Bellarmine admits that all things necessary were written by the Apostles.

Bellarminus de Verbo Dei non scripto, lib. iv. c. 11. (Ingolstadii, 1590.)

His notatis, dico, illa omnia scripta esse ab apostolis, quae sunt omnibus necessaria, et quae ipsi palam omnibus vulgö praedicaverant.

Ibidem. Sed admissã auctoritate Constantini, dico, eorum omnium dogmatum, quae ad naturam” Dei pertinent, extare in Scripturis testimonia, et posse nos circa ea dogmata plene et planè instrui ex Scripturis, si eas recte intelligamus: verúm tamen sensum Scripturarum pendere ex traditione ecclesiae non scriptá.

Bellarmine.—All the traditions are now written.

Etsi enim non sint scriptae traditiones in divinis litteris, sunt tamen scriptae in monumentis veterum et in libris ecclesiasticis.

* This is an important admission; because Romanists ask us sometimes how we prove the doctrine of the Trinity, the Deity of Jesus, and the personality of the Holy Spirit from the Bible.

The Scripture proves that Christians are absolved from the

observance of the Jewish Sabbath. Bellarm. de cultu Sanct. lib. iii. c. 10. (Ingolstadii, 1590.)

Nullo modo licet Christianis Sabbathum Judæorum aut alias ferias Testamenti veteris observare. Probatur primò ex tribus locis Pauli supra citatis Rom. xiv. Galat. iv. et præcipuè Coloss. ii. adeò enim apertè Paulus reprehendit observatores Sabbathi, ut Ebionitæ proptereà Paulum non reciperent, sed apostatam esse dicerent, teste Epiphanio. Infant baptism may be clearly gathered from the Scriptures.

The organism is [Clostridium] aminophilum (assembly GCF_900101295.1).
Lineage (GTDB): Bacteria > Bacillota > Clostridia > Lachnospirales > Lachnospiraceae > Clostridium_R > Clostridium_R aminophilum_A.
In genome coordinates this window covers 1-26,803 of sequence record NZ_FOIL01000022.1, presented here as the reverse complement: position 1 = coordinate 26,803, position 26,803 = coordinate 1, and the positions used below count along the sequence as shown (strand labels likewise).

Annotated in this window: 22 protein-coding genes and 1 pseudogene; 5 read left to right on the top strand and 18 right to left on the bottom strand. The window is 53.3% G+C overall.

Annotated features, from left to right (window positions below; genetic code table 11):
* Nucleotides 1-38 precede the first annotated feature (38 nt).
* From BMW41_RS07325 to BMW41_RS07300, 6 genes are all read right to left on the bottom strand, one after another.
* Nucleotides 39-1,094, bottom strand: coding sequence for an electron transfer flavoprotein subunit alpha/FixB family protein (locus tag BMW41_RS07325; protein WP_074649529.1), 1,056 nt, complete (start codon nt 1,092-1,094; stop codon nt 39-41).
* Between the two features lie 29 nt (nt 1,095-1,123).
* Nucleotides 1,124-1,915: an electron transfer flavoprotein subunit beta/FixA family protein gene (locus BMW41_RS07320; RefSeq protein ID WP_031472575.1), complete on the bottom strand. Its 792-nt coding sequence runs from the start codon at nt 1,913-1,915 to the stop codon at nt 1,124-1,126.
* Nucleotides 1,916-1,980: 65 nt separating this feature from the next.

Bellarm. de Sacram. bap. lib. i. c. 9. (Editio ut supra.)

Licet enim non invenimus expressè mandatum ut baptizamus infantes, tamen id et colligitur satis apertè ex Scripturis, ut suprà ostendimus.

Pope Pius IV.'s Creed. Art. 13.* “I most firmly admit and embrace the apostolical and ecclesiastical traditions, and the other observances and constitutions of the said Church.”

Art. 14. “I admit also the holy Scriptures, according to that sense which the holy Mother Church has held and does hold, whose province it is to judge of the true sense and interpretation of the holy Scriptures; nor will I ever receive and interpret them otherwise than according to the unanimous consent of the Fathers.”

Art. 24. “ Also I undoubtedly receive and profess all things delivered, defined, and declared by the sacred canons, and General Councils, and especially by the most holy Council of Trent."

Evidence given by the Right Rev. Dr. Doyle.

Lords. March 21, 1825. Is the Creed of Pope Pius IV. the creed acknowledged by the Irish Roman Catholic Church ?—Yes ; every Catholic acknowledges that creed. Have